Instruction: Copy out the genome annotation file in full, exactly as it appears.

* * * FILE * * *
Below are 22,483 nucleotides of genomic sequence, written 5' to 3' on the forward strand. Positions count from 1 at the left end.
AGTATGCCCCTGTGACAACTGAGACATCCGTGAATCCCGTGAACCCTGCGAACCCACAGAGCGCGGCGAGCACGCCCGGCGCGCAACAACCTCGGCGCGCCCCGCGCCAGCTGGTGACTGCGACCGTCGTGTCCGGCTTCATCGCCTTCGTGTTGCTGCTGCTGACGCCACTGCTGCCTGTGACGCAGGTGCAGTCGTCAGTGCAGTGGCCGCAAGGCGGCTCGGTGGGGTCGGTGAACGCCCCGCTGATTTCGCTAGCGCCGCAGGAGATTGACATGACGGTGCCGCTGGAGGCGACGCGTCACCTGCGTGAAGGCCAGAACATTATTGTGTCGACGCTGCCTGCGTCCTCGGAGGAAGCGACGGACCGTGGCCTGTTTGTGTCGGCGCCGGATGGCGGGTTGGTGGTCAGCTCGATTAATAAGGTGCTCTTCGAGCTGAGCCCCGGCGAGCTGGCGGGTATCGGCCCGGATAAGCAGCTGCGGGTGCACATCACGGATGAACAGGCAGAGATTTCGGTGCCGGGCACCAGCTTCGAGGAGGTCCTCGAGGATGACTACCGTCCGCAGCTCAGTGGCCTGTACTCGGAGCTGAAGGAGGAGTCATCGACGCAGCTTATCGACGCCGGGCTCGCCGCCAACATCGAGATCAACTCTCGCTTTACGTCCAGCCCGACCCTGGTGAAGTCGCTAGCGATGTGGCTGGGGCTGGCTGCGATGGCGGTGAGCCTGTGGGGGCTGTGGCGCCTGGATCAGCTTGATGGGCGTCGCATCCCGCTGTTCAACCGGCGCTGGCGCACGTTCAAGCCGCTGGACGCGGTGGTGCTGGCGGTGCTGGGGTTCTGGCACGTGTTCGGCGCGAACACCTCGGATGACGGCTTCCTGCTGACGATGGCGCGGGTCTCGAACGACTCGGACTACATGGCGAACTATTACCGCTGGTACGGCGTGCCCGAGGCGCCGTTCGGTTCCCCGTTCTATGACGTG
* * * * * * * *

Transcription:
Below are 22,483 nucleotides of genomic sequence, written 5' to 3' on the forward strand. Positions count from 1 at the left end.
AGTATGCCCCTGTGACAACTGAGACATCCGTGAATCCCGTGAACCCTGCGAACCCACAGAGCGCGGCGAGCACGCCCGGCGCGCAACAACCTCGGCGCGCCCCGCGCCAGCTGGTGACTGCGACCGTCGTGTCCGGCTTCATCGCCTTCGTGTTGCTGCTGCTGACGCCACTGCTGCCTGTGACGCAGGTGCAGTCGTCAGTGCAGTGGCCGCAAGGCGGCTCGGTGGGGTCGGTGAACGCCCCGCTGATTTCGCTAGCGCCGCAGGAGATTGACATGACGGTGCCGCTGGAGGCGACGCGTCACCTGCGTGAAGGCCAGAACATTATTGTGTCGACGCTGCCTGCGTCCTCGGAGGAAGCGACGGACCGTGGCCTGTTTGTGTCGGCGCCGGATGGCGGGTTGGTGGTCAGCTCGATTAATAAGGTGCTCTTCGAGCTGAGCCCCGGCGAGCTGGCGGGTATCGGCCCGGATAAGCAGCTGCGGGTGCACATCACGGATGAACAGGCAGAGATTTCGGTGCCGGGCACCAGCTTCGAGGAGGTCCTCGAGGATGACTACCGTCCGCAGCTCAGTGGCCTGTACTCGGAGCTGAAGGAGGAGTCATCGACGCAGCTTATCGACGCCGGGCTCGCCGCCAACATCGAGATCAACTCTCGCTTTACGTCCAGCCCGACCCTGGTGAAGTCGCTAGCGATGTGGCTGGGGCTGGCTGCGATGGCGGTGAGCCTGTGGGGGCTGTGGCGCCTGGATCAGCTTGATGGGCGTCGCATCCCGCTGTTCAACCGGCGCTGGCGCACGTTCAAGCCGCTGGACGCGGTGGTGCTGGCGGTGCTGGGGTTCTGGCACGTGTTCGGCGCGAACACCTCGGATGACGGCTTCCTGCTGACGATGGCGCGGGTCTCGAACGACTCGGACTACATGGCGAACTATTACCGCTGGTACGGCGTGCCCGAGGCGCCGTTCGGTTCCCCGTTCTATGACGTG